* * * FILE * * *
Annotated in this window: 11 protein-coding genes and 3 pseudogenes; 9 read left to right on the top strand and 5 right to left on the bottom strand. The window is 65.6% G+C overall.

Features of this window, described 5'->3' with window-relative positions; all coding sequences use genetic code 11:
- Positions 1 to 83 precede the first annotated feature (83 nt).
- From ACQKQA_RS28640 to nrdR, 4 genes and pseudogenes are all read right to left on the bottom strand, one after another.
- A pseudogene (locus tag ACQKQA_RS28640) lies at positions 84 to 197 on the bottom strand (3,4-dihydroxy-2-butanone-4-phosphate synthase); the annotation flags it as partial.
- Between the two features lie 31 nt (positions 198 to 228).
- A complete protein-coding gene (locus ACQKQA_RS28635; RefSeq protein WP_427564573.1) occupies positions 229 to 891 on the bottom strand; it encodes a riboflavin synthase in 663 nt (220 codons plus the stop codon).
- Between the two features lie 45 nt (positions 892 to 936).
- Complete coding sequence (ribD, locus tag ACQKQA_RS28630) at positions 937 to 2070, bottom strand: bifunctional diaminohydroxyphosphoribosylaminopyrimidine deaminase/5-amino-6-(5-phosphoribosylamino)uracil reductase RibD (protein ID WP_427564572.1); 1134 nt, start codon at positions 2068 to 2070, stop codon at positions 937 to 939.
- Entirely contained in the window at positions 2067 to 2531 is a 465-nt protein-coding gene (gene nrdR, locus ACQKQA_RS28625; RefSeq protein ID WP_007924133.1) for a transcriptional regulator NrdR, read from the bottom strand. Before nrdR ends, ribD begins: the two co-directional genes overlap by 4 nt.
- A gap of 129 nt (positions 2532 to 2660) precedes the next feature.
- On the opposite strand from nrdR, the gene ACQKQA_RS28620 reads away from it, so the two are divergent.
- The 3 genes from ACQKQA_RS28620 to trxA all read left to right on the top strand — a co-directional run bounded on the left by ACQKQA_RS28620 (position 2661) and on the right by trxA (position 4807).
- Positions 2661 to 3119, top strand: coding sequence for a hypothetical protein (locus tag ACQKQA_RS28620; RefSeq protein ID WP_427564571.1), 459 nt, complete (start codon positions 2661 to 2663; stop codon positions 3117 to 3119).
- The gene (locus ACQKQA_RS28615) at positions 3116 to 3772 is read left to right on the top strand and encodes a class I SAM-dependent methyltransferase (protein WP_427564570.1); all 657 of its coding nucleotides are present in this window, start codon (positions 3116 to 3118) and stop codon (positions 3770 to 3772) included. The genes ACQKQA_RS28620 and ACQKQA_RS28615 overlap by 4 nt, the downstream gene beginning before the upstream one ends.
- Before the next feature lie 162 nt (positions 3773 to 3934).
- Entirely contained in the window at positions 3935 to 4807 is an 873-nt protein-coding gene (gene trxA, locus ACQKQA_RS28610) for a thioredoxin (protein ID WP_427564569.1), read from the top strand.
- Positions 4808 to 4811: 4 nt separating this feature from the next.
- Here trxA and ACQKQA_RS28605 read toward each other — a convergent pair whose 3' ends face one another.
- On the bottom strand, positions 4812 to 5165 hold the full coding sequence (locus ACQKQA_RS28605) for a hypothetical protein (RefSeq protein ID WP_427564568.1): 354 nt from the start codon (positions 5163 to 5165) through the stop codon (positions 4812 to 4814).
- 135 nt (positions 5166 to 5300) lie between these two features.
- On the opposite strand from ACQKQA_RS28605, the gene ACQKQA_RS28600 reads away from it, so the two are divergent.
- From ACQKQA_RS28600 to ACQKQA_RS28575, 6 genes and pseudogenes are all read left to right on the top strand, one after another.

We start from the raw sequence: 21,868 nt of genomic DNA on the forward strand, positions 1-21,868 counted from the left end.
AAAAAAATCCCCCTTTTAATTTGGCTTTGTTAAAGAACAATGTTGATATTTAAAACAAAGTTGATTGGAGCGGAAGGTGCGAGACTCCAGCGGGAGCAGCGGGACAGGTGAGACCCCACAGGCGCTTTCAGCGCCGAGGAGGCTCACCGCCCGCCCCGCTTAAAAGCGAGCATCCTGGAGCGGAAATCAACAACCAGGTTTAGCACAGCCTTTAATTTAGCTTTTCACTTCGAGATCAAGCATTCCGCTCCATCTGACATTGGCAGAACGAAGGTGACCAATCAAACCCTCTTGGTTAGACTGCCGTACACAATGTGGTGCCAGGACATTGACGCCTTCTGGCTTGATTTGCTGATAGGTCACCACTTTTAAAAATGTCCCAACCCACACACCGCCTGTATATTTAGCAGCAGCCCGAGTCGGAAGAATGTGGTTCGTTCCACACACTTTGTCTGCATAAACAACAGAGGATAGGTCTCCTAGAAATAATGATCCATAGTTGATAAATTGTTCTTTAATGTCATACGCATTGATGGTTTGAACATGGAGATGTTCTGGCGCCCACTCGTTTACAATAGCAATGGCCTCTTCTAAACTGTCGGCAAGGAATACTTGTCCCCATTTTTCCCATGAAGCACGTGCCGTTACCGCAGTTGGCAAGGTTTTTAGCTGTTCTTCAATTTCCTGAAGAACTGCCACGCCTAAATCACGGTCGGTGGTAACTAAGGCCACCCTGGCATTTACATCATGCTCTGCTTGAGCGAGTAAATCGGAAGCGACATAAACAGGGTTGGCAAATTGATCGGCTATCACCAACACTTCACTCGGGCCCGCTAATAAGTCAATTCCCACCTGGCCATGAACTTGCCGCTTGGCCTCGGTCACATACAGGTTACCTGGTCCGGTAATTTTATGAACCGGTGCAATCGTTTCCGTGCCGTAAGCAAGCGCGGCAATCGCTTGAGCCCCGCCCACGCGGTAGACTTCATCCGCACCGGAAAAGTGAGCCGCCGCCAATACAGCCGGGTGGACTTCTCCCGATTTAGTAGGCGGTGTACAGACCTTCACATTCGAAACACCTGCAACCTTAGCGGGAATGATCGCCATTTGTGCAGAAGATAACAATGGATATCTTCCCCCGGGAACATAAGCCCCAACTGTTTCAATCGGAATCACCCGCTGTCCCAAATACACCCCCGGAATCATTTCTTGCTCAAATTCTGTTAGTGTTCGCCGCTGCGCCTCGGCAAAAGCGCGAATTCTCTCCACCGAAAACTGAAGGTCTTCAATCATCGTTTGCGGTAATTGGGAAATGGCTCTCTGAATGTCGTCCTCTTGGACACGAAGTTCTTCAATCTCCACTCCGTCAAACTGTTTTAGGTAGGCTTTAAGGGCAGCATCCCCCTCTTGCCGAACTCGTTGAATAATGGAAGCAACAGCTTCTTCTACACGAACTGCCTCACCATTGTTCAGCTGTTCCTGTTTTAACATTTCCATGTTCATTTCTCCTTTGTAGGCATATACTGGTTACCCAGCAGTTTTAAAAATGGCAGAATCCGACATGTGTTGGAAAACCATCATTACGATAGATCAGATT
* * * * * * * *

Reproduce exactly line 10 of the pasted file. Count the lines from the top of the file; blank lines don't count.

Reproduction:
- Entirely contained in the window at positions 2067 to 2531 is a 465-nt protein-coding gene (gene nrdR, locus ACQKQA_RS28625; RefSeq protein ID WP_007924133.1) for a transcriptional regulator NrdR, read from the bottom strand. Before nrdR ends, ribD begins: the two co-directional genes overlap by 4 nt.